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Hoffmann, R. A wiki for the life sciences where authorship matters. Nature Genetics (2008)
 
 
 

Induction of NADPH:quinone oxidoreductase in murine hepatoma cells by methylsulfinyl isothiocyanates: methyl chain length-activity study.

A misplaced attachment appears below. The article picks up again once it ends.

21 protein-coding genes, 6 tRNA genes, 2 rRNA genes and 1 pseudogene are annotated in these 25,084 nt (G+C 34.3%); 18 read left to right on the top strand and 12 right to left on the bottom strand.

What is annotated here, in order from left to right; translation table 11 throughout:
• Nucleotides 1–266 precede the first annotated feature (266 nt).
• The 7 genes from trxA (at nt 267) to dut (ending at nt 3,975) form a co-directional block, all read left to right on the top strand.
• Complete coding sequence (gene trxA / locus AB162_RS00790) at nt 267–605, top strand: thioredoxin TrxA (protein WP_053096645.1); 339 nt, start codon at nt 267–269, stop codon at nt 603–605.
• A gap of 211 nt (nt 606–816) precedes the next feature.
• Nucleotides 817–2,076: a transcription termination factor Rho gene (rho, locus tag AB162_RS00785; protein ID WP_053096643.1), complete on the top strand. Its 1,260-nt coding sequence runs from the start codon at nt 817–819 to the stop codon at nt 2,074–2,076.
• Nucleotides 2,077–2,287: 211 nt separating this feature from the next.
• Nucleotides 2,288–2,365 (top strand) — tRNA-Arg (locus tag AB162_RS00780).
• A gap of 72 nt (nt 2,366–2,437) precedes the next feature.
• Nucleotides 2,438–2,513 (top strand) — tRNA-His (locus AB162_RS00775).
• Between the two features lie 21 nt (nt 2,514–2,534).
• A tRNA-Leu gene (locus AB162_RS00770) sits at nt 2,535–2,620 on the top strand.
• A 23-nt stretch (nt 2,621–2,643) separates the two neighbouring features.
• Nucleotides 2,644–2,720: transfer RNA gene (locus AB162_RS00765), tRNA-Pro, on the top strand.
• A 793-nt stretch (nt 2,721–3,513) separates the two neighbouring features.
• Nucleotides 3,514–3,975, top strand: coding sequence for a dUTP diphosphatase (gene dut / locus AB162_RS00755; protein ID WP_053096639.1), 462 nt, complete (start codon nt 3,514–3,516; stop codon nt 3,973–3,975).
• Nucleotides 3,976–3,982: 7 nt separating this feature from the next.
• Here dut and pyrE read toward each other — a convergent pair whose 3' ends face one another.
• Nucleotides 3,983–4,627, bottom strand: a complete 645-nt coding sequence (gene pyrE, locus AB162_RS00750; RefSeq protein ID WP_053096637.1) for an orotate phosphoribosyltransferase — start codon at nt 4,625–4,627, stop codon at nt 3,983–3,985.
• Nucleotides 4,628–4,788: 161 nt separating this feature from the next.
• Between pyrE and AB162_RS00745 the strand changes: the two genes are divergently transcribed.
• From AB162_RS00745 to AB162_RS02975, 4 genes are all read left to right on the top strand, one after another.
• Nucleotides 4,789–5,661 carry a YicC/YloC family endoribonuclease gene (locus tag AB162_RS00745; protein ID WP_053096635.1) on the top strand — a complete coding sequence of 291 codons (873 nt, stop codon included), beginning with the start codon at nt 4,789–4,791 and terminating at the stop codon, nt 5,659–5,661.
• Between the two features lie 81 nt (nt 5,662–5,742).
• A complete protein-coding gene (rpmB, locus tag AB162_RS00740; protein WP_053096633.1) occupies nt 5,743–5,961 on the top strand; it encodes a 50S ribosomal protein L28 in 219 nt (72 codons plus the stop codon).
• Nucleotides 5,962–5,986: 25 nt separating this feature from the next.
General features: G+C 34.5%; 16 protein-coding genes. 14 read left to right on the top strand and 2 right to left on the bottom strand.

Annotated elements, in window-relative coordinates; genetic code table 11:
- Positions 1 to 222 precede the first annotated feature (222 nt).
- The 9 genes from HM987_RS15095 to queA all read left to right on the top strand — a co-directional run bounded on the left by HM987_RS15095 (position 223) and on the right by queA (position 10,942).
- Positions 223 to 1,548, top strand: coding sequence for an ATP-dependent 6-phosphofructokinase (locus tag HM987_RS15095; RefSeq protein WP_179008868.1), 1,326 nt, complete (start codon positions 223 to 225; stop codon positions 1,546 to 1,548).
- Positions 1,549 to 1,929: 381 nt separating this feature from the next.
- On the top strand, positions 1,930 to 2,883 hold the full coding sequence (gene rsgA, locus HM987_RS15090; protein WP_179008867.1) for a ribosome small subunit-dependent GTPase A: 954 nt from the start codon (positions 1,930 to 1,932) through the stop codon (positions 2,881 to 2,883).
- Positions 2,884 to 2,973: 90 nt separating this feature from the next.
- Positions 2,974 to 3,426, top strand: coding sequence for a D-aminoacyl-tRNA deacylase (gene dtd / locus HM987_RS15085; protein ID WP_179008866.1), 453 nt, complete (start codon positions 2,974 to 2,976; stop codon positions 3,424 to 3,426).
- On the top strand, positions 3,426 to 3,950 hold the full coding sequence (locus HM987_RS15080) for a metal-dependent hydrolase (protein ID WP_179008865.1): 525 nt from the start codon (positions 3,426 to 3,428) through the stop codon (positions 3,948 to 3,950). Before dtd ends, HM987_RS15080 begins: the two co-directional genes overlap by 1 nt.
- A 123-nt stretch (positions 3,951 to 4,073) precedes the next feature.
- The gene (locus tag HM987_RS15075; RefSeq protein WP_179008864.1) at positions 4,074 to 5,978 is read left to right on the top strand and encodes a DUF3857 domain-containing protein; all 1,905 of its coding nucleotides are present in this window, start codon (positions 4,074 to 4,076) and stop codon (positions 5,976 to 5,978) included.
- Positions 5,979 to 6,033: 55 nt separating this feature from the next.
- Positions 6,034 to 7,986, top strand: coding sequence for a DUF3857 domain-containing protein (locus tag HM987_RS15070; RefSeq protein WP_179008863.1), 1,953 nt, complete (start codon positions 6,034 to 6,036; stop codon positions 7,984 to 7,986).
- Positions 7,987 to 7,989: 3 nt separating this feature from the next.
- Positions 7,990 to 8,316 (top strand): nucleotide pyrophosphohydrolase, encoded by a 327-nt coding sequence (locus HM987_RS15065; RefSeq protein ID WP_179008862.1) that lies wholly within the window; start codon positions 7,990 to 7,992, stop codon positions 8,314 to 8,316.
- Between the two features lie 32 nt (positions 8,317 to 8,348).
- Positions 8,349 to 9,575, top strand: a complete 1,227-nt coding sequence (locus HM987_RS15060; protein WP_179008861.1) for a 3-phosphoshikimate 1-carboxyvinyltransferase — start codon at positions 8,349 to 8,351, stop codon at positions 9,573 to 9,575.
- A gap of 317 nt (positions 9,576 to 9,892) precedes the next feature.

Methylsulfinyl isothiocyanates (MITC) are a class of isothiocyanates occurring in a variety of cruciferous vegetables showing anticarcinogenic activity. To develop analogues of methylsulfinyl isothiocyanate with less toxicity and better biological activity, four types of methyl chain length (designated as 2-, 4-, 6- and 8-MITC) were synthesized. The murine hepatoma cells (Hepa 1c1c7) were treated with various concentrations of MITC, and then assessed for cell growth, enzyme activity and mRNA expression of the detoxifying enzyme NADPH:quinone oxidoreductase (QR). All of four MITC augmented the induction of QR activity and the expression of QR mRNA in a dose-dependent manner. In the non-toxic concentration range, an increase in the methyl chain length resulted in a higher QR induction in both activity and mRNA expression. However, increasing cytotoxicity was also observed by an increase in the methyl chain length. Our results suggested that 4- and 6-MITC as QR inducers appeared to be less toxic and even more potent.[1]

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